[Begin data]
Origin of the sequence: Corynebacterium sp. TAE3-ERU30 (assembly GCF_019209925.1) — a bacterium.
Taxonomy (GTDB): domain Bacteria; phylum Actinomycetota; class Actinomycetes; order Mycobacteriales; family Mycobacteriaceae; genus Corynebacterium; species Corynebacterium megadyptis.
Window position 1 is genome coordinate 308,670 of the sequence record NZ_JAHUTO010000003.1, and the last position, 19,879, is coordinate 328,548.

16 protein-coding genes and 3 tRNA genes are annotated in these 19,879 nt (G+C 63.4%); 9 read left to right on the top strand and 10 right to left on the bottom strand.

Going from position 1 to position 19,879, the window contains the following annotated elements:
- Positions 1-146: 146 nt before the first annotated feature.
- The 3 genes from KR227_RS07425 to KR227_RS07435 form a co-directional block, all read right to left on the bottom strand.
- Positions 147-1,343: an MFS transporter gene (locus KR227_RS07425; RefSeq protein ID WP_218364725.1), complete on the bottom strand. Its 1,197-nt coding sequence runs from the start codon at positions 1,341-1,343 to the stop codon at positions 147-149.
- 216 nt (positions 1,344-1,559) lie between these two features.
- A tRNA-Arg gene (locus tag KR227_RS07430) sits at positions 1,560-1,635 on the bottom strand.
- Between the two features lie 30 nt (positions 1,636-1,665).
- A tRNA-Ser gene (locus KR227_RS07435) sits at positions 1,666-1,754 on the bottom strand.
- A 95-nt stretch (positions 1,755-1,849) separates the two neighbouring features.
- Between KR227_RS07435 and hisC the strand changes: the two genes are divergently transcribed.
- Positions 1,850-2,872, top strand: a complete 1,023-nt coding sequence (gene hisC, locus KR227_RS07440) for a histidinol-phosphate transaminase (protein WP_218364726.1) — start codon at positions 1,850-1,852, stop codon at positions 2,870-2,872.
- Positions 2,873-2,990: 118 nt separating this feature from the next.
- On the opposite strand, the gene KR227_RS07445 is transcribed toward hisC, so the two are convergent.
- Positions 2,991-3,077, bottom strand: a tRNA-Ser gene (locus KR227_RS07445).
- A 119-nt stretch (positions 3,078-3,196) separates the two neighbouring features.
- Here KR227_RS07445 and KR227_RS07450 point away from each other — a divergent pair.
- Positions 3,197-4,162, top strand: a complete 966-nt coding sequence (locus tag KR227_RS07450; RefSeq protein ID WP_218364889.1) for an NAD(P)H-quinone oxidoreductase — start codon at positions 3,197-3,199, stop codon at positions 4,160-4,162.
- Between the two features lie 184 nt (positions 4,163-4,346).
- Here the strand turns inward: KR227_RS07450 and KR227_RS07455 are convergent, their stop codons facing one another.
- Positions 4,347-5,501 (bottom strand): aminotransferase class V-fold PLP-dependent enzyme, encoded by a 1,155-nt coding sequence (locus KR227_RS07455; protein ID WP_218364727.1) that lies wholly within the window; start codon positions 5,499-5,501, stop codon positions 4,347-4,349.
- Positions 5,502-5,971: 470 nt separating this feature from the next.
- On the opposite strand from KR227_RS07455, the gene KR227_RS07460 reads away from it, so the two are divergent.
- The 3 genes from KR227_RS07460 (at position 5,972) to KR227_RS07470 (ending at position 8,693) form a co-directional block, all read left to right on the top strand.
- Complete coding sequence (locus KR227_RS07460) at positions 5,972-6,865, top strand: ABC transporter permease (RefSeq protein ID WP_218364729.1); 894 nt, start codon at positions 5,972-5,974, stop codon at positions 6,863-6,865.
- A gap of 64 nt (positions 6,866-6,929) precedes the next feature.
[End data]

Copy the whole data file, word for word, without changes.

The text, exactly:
Origin of the sequence: Corynebacterium sp. TAE3-ERU30 (assembly GCF_019209925.1) — a bacterium.
Taxonomy (GTDB): domain Bacteria; phylum Actinomycetota; class Actinomycetes; order Mycobacteriales; family Mycobacteriaceae; genus Corynebacterium; species Corynebacterium megadyptis.
Window position 1 is genome coordinate 308,670 of the sequence record NZ_JAHUTO010000003.1, and the last position, 19,879, is coordinate 328,548.

16 protein-coding genes and 3 tRNA genes are annotated in these 19,879 nt (G+C 63.4%); 9 read left to right on the top strand and 10 right to left on the bottom strand.

Going from position 1 to position 19,879, the window contains the following annotated elements:
- Positions 1-146: 146 nt before the first annotated feature.
- The 3 genes from KR227_RS07425 to KR227_RS07435 form a co-directional block, all read right to left on the bottom strand.
- Positions 147-1,343: an MFS transporter gene (locus KR227_RS07425; RefSeq protein ID WP_218364725.1), complete on the bottom strand. Its 1,197-nt coding sequence runs from the start codon at positions 1,341-1,343 to the stop codon at positions 147-149.
- 216 nt (positions 1,344-1,559) lie between these two features.
- A tRNA-Arg gene (locus tag KR227_RS07430) sits at positions 1,560-1,635 on the bottom strand.
- Between the two features lie 30 nt (positions 1,636-1,665).
- A tRNA-Ser gene (locus KR227_RS07435) sits at positions 1,666-1,754 on the bottom strand.
- A 95-nt stretch (positions 1,755-1,849) separates the two neighbouring features.
- Between KR227_RS07435 and hisC the strand changes: the two genes are divergently transcribed.
- Positions 1,850-2,872, top strand: a complete 1,023-nt coding sequence (gene hisC, locus KR227_RS07440) for a histidinol-phosphate transaminase (protein WP_218364726.1) — start codon at positions 1,850-1,852, stop codon at positions 2,870-2,872.
- Positions 2,873-2,990: 118 nt separating this feature from the next.
- On the opposite strand, the gene KR227_RS07445 is transcribed toward hisC, so the two are convergent.
- Positions 2,991-3,077, bottom strand: a tRNA-Ser gene (locus KR227_RS07445).
- A 119-nt stretch (positions 3,078-3,196) separates the two neighbouring features.
- Here KR227_RS07445 and KR227_RS07450 point away from each other — a divergent pair.
- Positions 3,197-4,162, top strand: a complete 966-nt coding sequence (locus tag KR227_RS07450; RefSeq protein ID WP_218364889.1) for an NAD(P)H-quinone oxidoreductase — start codon at positions 3,197-3,199, stop codon at positions 4,160-4,162.
- Between the two features lie 184 nt (positions 4,163-4,346).
- Here the strand turns inward: KR227_RS07450 and KR227_RS07455 are convergent, their stop codons facing one another.
- Positions 4,347-5,501 (bottom strand): aminotransferase class V-fold PLP-dependent enzyme, encoded by a 1,155-nt coding sequence (locus KR227_RS07455; protein ID WP_218364727.1) that lies wholly within the window; start codon positions 5,499-5,501, stop codon positions 4,347-4,349.
- Positions 5,502-5,971: 470 nt separating this feature from the next.
- On the opposite strand from KR227_RS07455, the gene KR227_RS07460 reads away from it, so the two are divergent.
- The 3 genes from KR227_RS07460 (at position 5,972) to KR227_RS07470 (ending at position 8,693) form a co-directional block, all read left to right on the top strand.
- Complete coding sequence (locus KR227_RS07460) at positions 5,972-6,865, top strand: ABC transporter permease (RefSeq protein ID WP_218364729.1); 894 nt, start codon at positions 5,972-5,974, stop codon at positions 6,863-6,865.
- A gap of 64 nt (positions 6,866-6,929) precedes the next feature.